The stories I tell about my life have changed as my relationship to Birmingham has changed. Rather than mentioning how I learned what faggot meant in third grade or that my first boyfriend’s parents transferred him to a Catholic school after an administrator saw us kiss at a school dance, I talk about my family and community. Volunteering at Birmingham AIDS Outreach with my brother, driving peers around the state to interview queer teens about their experiences in school. Attending my first Pride parade at sixteen, where I watched my dad march with his partner. Attending their wedding—the first gay wedding to be officiated within their church—everybody in the audience crying tears of joy and relief.
But when I was young I had to find ways to live in Birmingham. First, I left my zoned district and applied to an arts high school downtown. I started participating in the local gay community around the same time. When it came time for me to apply to colleges I didn’t consider in-state schools. I understand the privilege I had, to be able to make these choices, and that if others hadn’t stayed in Alabama and created the safe spaces that I took for granted, they wouldn’t have existed. But at the time they felt like the only choices I could make.
New College was my way out, and I began building a life there in earnest. I dove into the confusing emotional terrain of gender and sexuality and made them the focal points of my academic studies. I started using gender-neutral pronouns, changed my name. Then, at the same time, my relationship with Alabama and the South started to mature. The distance, in this case, from the valley where I spent my adolescence looking outward made it easier to look inward and understand the ways that my upbringing in the South—not only by my family, but also within the communities I was a part of—had already made me who I would become.
It’s difficult for me to narrativize the events that led to this change in perspective. It’s not as simple as saying that New College taught me to look for social context. I can only say that this change had already begun when I arrived in Sarasota and was still underway when I left Florida four years later. Talking to fellow students with complicated relationships to their own hometowns, many of them from Florida but some from farther afield, helped advance this process. So did my Sociology courses, which helped me to better understand structures of power that disenfranchise voters in the South and prevent change from happening through electoral politics and showed me the importance of grassroots activism. In the end it makes the most sense to me to think of this as a kind of relationship that grows in fits and starts.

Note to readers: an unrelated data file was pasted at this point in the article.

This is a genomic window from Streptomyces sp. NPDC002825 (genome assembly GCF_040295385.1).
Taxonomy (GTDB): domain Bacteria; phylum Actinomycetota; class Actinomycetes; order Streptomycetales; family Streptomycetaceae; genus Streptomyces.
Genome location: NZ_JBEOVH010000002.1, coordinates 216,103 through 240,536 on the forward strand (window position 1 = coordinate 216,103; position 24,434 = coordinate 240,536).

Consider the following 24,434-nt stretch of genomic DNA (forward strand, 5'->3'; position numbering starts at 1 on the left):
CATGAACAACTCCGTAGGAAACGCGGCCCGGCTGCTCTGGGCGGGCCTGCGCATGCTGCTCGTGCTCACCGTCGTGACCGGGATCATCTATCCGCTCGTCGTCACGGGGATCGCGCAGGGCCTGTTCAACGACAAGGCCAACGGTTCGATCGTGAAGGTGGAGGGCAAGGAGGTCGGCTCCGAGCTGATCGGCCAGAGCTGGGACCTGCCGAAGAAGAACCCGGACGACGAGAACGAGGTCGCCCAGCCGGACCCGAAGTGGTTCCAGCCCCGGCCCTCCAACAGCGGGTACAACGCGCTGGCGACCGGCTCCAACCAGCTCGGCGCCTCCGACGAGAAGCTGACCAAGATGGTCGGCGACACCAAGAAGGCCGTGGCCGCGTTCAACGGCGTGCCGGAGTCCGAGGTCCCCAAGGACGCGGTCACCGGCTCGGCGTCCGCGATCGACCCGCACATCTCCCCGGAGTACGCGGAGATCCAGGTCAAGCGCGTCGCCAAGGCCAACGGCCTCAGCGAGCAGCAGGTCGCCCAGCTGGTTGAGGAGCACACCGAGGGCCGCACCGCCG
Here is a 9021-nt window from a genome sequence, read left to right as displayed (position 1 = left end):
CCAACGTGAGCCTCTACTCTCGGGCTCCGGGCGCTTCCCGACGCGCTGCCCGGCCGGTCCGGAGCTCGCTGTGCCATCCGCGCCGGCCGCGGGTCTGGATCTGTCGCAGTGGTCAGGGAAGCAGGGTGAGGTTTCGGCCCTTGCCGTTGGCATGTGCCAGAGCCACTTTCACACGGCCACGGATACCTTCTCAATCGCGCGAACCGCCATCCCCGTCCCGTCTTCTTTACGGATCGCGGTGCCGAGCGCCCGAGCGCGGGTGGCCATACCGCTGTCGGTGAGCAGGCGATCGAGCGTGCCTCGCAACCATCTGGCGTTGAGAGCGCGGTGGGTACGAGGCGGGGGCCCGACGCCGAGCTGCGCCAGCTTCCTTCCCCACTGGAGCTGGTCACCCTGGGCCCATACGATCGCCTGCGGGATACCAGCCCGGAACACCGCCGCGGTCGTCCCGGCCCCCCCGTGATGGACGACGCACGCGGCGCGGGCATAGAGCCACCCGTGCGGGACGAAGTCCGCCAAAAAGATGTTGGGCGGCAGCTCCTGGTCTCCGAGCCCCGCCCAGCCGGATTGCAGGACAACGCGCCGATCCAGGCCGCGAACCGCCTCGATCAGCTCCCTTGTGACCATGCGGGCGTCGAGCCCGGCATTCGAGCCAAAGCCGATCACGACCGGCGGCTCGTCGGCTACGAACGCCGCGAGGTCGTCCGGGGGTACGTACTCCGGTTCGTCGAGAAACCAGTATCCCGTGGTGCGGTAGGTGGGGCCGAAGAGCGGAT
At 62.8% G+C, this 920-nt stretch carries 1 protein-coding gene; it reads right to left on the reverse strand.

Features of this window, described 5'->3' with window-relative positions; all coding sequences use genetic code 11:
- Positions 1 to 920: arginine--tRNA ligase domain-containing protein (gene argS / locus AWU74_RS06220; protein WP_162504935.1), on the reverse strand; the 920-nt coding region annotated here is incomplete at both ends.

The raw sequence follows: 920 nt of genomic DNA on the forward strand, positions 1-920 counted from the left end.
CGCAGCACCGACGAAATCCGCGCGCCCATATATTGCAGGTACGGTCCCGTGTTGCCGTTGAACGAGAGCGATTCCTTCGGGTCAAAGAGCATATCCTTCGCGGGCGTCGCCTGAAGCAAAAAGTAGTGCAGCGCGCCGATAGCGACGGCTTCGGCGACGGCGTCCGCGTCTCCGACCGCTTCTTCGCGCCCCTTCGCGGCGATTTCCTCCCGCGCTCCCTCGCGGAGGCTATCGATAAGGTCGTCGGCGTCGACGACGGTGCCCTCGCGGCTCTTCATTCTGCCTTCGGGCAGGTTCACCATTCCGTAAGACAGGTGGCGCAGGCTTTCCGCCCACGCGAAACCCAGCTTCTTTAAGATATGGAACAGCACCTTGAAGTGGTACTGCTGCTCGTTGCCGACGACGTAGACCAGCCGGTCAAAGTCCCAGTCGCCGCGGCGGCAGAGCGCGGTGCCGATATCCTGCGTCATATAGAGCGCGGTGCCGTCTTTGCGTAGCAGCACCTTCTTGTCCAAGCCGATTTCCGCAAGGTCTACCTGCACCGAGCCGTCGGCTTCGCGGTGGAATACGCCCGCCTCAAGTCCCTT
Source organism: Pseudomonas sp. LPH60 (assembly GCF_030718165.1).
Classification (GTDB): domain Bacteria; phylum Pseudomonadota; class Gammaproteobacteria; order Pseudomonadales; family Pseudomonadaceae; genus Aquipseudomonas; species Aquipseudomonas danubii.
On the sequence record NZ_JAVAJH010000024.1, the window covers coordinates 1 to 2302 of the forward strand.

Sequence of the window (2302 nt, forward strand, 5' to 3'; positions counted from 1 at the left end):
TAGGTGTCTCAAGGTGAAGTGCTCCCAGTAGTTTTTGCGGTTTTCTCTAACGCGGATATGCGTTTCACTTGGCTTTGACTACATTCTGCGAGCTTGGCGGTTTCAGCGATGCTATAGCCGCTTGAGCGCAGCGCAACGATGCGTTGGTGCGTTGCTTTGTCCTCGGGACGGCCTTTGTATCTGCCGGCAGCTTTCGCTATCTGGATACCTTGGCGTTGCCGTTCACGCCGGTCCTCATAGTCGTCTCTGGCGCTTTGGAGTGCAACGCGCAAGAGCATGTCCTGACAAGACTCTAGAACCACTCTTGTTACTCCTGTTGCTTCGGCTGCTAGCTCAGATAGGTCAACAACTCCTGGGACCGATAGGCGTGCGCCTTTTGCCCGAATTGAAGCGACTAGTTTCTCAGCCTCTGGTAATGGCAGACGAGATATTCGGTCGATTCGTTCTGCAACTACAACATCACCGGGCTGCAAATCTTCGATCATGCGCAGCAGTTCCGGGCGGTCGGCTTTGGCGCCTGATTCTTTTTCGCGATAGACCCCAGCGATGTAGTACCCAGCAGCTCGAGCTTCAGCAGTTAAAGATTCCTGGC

The trip I took with Jessica was one of many turning points in my relationship to my home region. Through my windshield I saw the South with a continuity that I had never experienced before, and my life within it in a new light. Standing in front of the Guidestones, I was amazed that, in the middle of that field in northeast Georgia, was a monument whose messages advocated for a secular humanist society in harmony with nature in a state where such seemed impossible. I realized then that such sites exist everywhere, and their value stems from the new ways of being and imagining that they make possible.
As Florida has swung faster and harder to the right, my desire to escape Alabama for safer shores seems naive. I’ve begun to appreciate the relative safety and access I had in Alabama that doesn’t accord with common narratives about being queer in the South. But as my homestates have become increasingly hostile to queer and trans lives, the need I felt to escape has slowly been reaffirmed by history. The truth is that my adolescent years might have been the safest time to be a queer child in Alabama, then a trans young adult in Florida, and those spaces where I found possibility in both states are currently under attack.
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That the natural state of the human spirit is ecstatic wonder.
That we should not settle for less.
Motto of the New College Student Association
Rule passion – faith – tradition – and all things with tempered reason.
The Georgia Guidestones
If one were to take a detour to the Georgia Guidestones today, they would find a dirt road sloping into a gravel parking lot in an empty field. The ideas enshrined in stone are no longer there.
An explosion rattled Elberton in the early morning hours of July 6, 2022. Ten years since Jessica and I had consulted the stones on the night the world ended, they had become a lightning rod for far-right conspiracy theories after Kandiss Taylor, a failed far-right gubernatorial candidate called for the “Satanic” stones to be destroyed earlier that year. There had been such calls before, but Elberton locals suggest that the attention their tiny town had been getting in the previous several years had escalated with these conspiracy theories. Where visitors to the Stones used to come from all over the world to see “America’s Stonehenge” and spend money in the town’s small economy, since 2019 curious tourists have been outnumbered by vandals and Q-Anon believers promoting the Stones’ destruction. When they got their wish, Taylor claimed that the monoliths were struck down by a bolt of lightning, an act of God. Evidence points to their destruction, like their creation, being by human hands, but there remain no suspects. Now, almost a year later, Elberton locals feel the loss of this monument and the small but significant tourist economy that was built on its existence.